11.0%

2.2%

18.2%

6. Portland

9.0%

9.2%

9.4%

9.6%

N/A

8.6%

7. Sacramento

7.5%

7.8%

8.1%

8.5%

N/A

N/A

8. LA Lakers

4.5%

4.8%

5.2%

5.7%

N/A

N/A

9. San Antonio

4.5%

4.8%

5.2%

5.7%

N/A

N/A

10. Washington

4.5%

4.8%

5.2%

5.7%

N/A

N/A

11. New York

1.8%

2.0%

2.2%

2.5%

N/A

N/A

12. LA Clippers

1.7%

1.9%

2.1%

2.4%

N/A

N/A

13. Charlotte

1.0%

1.1%

1.2%

1.4%

N/A

N/A

14. Cleveland

0.5%

0.6%

0.6%

0.7%

N/A

N/A


“At the end of the day, we take balls that are essentially the same size and essentially the same weight and we apply the same forces of physics distributed among the matrix so the result is random,” Markert said.

There are 1,001 possible combinations when four balls are drawn out of 14, without regard to their order of selection. Before the NBA lottery, 1,000 of those 1,001 combinations will be assigned to the 14 participating lottery teams based on records (the one unassigned combination is skipped if drawn).

The three teams with the worst records — the Rockets, the Magic and the Pistons — each have a 14 percent chance at the No. 1 overall pick and a 52.1 percent chance at a top-four selection.

Smartplay, which is headquartered in New Jersey, delivers the mixing chamber to the NBA along with a backup machine in case of malfunction. The drawing balls take a more circuitous route, following an evidentiary chain of custody that sees them weighed, measured and sealed once by Smartplay and once by Gaming Laboratories International. The balls are checked again in front of witnesses on the day of the lottery.

The process may seem old school or unnecessarily cloak-and-dagger, but Markert said it’s all in the name of transparency.

“I originally went to school for technical theater and mechanical engineering,” Markert said. “And, you know, if you think about it, there’s a little bit of theater involved with what I do. And there’s a lot of mechanical engineering.”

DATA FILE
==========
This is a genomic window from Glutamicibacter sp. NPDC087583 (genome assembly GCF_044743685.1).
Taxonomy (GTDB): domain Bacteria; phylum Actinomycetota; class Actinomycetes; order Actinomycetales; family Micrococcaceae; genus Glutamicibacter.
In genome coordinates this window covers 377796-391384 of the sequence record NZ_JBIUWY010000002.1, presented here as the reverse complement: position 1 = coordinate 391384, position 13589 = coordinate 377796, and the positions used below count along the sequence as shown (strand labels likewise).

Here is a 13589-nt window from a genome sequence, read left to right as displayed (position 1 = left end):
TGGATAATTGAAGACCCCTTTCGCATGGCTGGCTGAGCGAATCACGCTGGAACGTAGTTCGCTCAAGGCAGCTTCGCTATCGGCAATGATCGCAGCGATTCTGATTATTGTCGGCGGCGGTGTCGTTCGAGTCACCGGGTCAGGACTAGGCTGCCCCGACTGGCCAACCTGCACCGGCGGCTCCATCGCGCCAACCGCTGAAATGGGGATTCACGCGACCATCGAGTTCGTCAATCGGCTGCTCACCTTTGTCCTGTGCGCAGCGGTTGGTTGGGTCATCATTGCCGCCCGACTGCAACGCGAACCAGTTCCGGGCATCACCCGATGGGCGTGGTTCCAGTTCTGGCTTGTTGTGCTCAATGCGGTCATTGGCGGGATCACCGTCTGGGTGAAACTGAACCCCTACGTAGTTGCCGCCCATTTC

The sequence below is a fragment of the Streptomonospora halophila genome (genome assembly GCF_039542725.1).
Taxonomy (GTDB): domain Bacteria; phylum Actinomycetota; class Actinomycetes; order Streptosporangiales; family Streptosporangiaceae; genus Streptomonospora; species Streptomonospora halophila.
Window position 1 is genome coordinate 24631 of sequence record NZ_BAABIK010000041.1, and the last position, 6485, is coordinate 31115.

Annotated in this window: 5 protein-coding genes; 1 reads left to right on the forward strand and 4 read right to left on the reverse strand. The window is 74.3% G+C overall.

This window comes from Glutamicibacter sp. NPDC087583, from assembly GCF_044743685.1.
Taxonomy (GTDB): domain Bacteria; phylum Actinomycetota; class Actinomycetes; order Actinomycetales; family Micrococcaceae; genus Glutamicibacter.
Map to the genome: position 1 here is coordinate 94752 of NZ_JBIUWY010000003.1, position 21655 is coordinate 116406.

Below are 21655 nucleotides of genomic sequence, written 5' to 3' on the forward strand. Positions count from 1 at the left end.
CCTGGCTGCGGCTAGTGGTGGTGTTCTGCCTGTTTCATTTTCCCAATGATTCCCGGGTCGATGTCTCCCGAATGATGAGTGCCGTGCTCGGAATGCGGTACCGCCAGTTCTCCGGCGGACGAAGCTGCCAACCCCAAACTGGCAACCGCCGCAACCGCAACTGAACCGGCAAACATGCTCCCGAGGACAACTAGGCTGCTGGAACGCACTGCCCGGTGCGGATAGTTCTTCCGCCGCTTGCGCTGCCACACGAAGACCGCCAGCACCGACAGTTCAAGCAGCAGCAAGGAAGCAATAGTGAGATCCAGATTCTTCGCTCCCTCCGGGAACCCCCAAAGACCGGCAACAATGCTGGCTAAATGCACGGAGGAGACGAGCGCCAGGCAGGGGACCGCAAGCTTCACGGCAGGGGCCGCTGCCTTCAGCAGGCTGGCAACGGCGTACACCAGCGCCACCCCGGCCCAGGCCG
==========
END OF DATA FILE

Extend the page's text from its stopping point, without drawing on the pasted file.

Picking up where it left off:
The 14 balls are mixed for 20 seconds before the first ball is drawn and the three subsequent balls are drawn at 10-second intervals to determine the four-number combination for the first pick. The process repeats for the second through fourth picks.

Tatum announces the results in reverse order. The team whose logo is in the last envelope opened will have the No. 1 pick in the 2022 NBA Draft, which will be held on Thursday, June 23 at Barclays Center in Brooklyn.

Markert, a Philadelphia 76ers fan, enjoys the spectacle of the draft lottery and its ability to alter franchises for years to come.

“I love the NBA for a number of reasons, and now, obviously, there’s always going to be powerhouse teams but there’s the opportunity for teams to suddenly get good,” he said. “It can turn around, and it wasn’t that long ago that the 76ers were really in the basement. And now they’re in contention again.”

For fans of NBA teams involved in the lottery, Markert urges them to “trust the process” — in more ways than one.

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twitter.com/danielle_lerner





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Matt Lucas

Writer by day and an aspiring Artist by night. Creative thinking is what I'm all about. Lottos are one of my passions and I'm happy to be contributing to Lottery Papa News